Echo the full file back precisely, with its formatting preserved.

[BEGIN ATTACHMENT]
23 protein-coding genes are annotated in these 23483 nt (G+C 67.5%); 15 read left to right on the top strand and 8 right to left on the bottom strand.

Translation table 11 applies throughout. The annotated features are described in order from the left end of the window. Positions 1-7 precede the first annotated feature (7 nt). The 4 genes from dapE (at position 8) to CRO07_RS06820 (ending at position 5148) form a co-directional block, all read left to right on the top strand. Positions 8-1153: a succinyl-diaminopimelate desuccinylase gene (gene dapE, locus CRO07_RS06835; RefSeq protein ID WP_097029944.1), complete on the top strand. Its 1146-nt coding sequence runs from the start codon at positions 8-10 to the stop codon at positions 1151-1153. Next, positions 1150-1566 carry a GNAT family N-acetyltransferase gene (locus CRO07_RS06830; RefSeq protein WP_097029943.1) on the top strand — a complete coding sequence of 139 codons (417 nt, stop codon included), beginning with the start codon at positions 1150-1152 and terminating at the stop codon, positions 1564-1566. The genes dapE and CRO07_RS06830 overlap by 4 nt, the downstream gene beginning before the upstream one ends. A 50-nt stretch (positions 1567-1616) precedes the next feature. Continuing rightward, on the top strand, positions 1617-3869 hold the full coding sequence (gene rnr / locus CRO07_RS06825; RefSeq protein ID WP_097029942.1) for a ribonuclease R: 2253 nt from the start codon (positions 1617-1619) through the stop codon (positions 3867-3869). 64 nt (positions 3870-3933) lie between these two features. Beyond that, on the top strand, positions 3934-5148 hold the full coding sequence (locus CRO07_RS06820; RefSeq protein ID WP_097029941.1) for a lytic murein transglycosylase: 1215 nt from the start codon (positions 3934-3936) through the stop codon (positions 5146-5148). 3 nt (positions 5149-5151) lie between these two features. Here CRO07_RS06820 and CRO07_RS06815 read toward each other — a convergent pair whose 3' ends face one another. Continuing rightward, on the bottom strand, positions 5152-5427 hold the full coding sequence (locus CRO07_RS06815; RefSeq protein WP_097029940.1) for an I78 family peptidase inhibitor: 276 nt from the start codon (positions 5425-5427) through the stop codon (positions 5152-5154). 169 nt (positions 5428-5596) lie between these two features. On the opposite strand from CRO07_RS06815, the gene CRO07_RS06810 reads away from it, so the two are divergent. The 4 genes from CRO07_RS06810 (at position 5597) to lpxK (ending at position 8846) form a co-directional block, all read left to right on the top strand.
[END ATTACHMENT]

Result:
23 protein-coding genes are annotated in these 23483 nt (G+C 67.5%); 15 read left to right on the top strand and 8 right to left on the bottom strand.

Translation table 11 applies throughout. The annotated features are described in order from the left end of the window. Positions 1-7 precede the first annotated feature (7 nt). The 4 genes from dapE (at position 8) to CRO07_RS06820 (ending at position 5148) form a co-directional block, all read left to right on the top strand. Positions 8-1153: a succinyl-diaminopimelate desuccinylase gene (gene dapE, locus CRO07_RS06835; RefSeq protein ID WP_097029944.1), complete on the top strand. Its 1146-nt coding sequence runs from the start codon at positions 8-10 to the stop codon at positions 1151-1153. Next, positions 1150-1566 carry a GNAT family N-acetyltransferase gene (locus CRO07_RS06830; RefSeq protein WP_097029943.1) on the top strand — a complete coding sequence of 139 codons (417 nt, stop codon included), beginning with the start codon at positions 1150-1152 and terminating at the stop codon, positions 1564-1566. The genes dapE and CRO07_RS06830 overlap by 4 nt, the downstream gene beginning before the upstream one ends. A 50-nt stretch (positions 1567-1616) precedes the next feature. Continuing rightward, on the top strand, positions 1617-3869 hold the full coding sequence (gene rnr / locus CRO07_RS06825; RefSeq protein ID WP_097029942.1) for a ribonuclease R: 2253 nt from the start codon (positions 1617-1619) through the stop codon (positions 3867-3869). 64 nt (positions 3870-3933) lie between these two features. Beyond that, on the top strand, positions 3934-5148 hold the full coding sequence (locus CRO07_RS06820; RefSeq protein ID WP_097029941.1) for a lytic murein transglycosylase: 1215 nt from the start codon (positions 3934-3936) through the stop codon (positions 5146-5148). 3 nt (positions 5149-5151) lie between these two features. Here CRO07_RS06820 and CRO07_RS06815 read toward each other — a convergent pair whose 3' ends face one another. Continuing rightward, on the bottom strand, positions 5152-5427 hold the full coding sequence (locus CRO07_RS06815; RefSeq protein WP_097029940.1) for an I78 family peptidase inhibitor: 276 nt from the start codon (positions 5425-5427) through the stop codon (positions 5152-5154). 169 nt (positions 5428-5596) lie between these two features. On the opposite strand from CRO07_RS06815, the gene CRO07_RS06810 reads away from it, so the two are divergent. The 4 genes from CRO07_RS06810 (at position 5597) to lpxK (ending at position 8846) form a co-directional block, all read left to right on the top strand.